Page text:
Tuesday, August 30, 2011

Big House Cardinal Zin, Beastly Old Vine Edition

With summer continuing, I remain on the lookout for wines to barbecue with. In my mind, a barbecue wine is cheap, easy to drink, and perfect for sharing with friends. It can also serve as a "3rd bottle" for those nights when you're entertaining and the good times last into the evening. Notice how I didn't mention barebecued food pairings, that's because I tend to think of barbecue wines or outdoor wines as ones you don't have to worry about pairing with any particular food. Over the course of this wonderful summer I have had the chance to sample and review multiple wines I'd put in the barbecue wine category, a few of which are listed right here:
1. 2009 M. Chapoutier Cotes du Rhone "Belleruche"
2. 2009 Santa Carolina Reserva Carmenere
3. 2010 Stepping Stone Corallina Rosé
4. 2010 Muralhas de Moncao Rosé
5. 2009 Bodega Tamari Torrontes

In May I even did a "barbecue wine showdown" pitting the 2009 The Usual Suspects cabernet and the 2009 Pueblo del Sol tannat.

Fast forward to a few weeks ago when I opened another Big House Wines selection, the 2009 Cardinal Zin Beastly Old Vine. At a suggested retail of around $10 and an actual retail price closer to $7, this meets at least one of the criteria for barbecue wines. Tasting and evaluating it will determine if it's another winner for the summer, and perhaps one to stock up on as we head towards Labor Day.

The 2009 Cardinal Zin is actually a blend, like most Big House red wines. This year, winemaker Georgetta Dane blended 80% zinfandel, 10% mourvedre, 8% carignane, and 2% petite sirah. The zinfandel comes from old vines, something like 40+ years old.

(img src: http://www.bighousewines.com)
Nice packaging! I like the "Cardinal" on there, he looks so thirsty! But so are we, so that means it's time to talk about this Cardinal Zin.

It pours a fairly nondescript purple/red, so basically it looks like red wine. There's no electric violet hue like in some 2009 Beaujolais, nor an entrancing rusty burgundy that I experience in grenache sometimes. Just red wine. With that said, remember this is a potential barbecue wine, so my expectations are simple.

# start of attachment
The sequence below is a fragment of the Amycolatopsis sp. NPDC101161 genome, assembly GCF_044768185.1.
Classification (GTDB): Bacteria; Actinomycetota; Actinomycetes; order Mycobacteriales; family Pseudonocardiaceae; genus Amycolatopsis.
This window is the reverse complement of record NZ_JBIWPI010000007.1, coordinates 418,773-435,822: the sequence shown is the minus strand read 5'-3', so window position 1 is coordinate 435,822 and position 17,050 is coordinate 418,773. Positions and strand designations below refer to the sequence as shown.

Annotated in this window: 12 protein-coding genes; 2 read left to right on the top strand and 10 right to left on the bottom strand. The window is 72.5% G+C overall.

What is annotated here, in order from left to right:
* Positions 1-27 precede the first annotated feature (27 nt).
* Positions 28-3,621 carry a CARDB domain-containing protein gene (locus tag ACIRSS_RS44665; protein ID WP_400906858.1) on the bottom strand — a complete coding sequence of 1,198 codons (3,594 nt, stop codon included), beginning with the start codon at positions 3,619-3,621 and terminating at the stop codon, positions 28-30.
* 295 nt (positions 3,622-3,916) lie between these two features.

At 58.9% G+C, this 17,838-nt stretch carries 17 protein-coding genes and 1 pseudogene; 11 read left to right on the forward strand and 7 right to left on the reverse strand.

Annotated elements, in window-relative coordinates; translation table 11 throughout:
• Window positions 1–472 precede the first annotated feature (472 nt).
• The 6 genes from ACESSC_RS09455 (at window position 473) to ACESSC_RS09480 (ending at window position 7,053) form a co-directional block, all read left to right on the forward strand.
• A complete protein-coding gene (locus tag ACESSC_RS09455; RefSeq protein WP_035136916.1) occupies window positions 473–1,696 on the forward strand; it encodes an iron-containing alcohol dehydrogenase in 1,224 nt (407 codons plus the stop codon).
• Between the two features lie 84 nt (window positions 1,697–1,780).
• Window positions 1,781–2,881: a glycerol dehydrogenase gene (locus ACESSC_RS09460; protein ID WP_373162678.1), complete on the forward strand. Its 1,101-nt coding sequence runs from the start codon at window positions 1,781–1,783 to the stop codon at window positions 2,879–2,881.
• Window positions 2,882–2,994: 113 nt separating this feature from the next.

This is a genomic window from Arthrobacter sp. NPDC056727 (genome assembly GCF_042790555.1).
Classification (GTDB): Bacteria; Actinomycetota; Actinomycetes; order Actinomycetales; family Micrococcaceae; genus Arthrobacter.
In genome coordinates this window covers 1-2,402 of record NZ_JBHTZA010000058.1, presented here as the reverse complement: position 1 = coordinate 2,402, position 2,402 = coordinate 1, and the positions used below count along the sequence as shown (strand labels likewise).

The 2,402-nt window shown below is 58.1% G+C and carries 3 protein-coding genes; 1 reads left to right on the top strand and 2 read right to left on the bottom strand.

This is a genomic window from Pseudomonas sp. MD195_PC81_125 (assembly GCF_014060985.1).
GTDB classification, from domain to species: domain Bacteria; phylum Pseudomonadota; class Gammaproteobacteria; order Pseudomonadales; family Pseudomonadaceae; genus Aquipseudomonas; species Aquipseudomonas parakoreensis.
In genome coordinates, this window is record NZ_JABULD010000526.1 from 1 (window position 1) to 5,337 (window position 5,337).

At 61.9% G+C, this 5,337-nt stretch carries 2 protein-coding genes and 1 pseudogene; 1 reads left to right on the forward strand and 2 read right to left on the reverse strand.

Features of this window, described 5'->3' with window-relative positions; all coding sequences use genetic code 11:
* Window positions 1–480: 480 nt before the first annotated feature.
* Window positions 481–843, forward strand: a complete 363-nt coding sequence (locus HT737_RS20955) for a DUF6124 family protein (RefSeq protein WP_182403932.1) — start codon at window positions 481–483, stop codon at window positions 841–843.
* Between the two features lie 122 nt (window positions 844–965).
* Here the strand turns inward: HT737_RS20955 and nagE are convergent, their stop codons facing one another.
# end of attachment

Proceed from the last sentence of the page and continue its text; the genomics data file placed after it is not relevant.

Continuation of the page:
How does it smell? Zinny with a touch of the earthy mourvedre, if you ask me. "Zinny" is candied raisin, plum, black pepper, and a bit of sweet cherry. Some vanilla oak makes an appearance, a bit too heavy for my taste though. The ripe plum and cherry create a good richness and depth, so in a way the 2009 Cardinal Zin coats your palate. I wasn't really happy about the candied raisin, but then again that is a flavor I have found in other old vine zinfandels. For a $10 (or $7) zinfandel-blend, the nose offers good complexity and enough intensity to still be discernible by a slightly dulled olfactory sense. The kind that you get after spending a day grilling and drinking those other two bottles of wine with your friends.

Onward to how the wine tastes. What pleased me the most was the black pepper, prickling the edges of my tongue after a few seconds and restraining the sweet fruit flavors. Yes, I know there's carignane in there, along with mourvedre. I really can't tell though, unless the carignane was letting in the red licorice and candied cherry flavors, and the mourvedre gave the wine it's tannin and earthy flavors right on the fininsh. As for the petite sirah, maybe it was added for color or just to fill out the tanks, I have no clue because I don't think I tasted it at all. Then again my palate might not be sensitive or trained enough.

So, does the 2009 Big House Cardinal Zin Beastly Old Vines make the cut as a barbecue wine? Yes, it does. I gave it a B- and for $7, a BUY recommendation. This isn't something to break out for special occasions or a wine to age in your cellar. It's a good choice for a mid-week pasta dish with red sauce, a weekend barbecue back-up bottle, or that third bottle to open after a fun day with your friends.

This wine was a media sample for review purposes.

Beau Carufel

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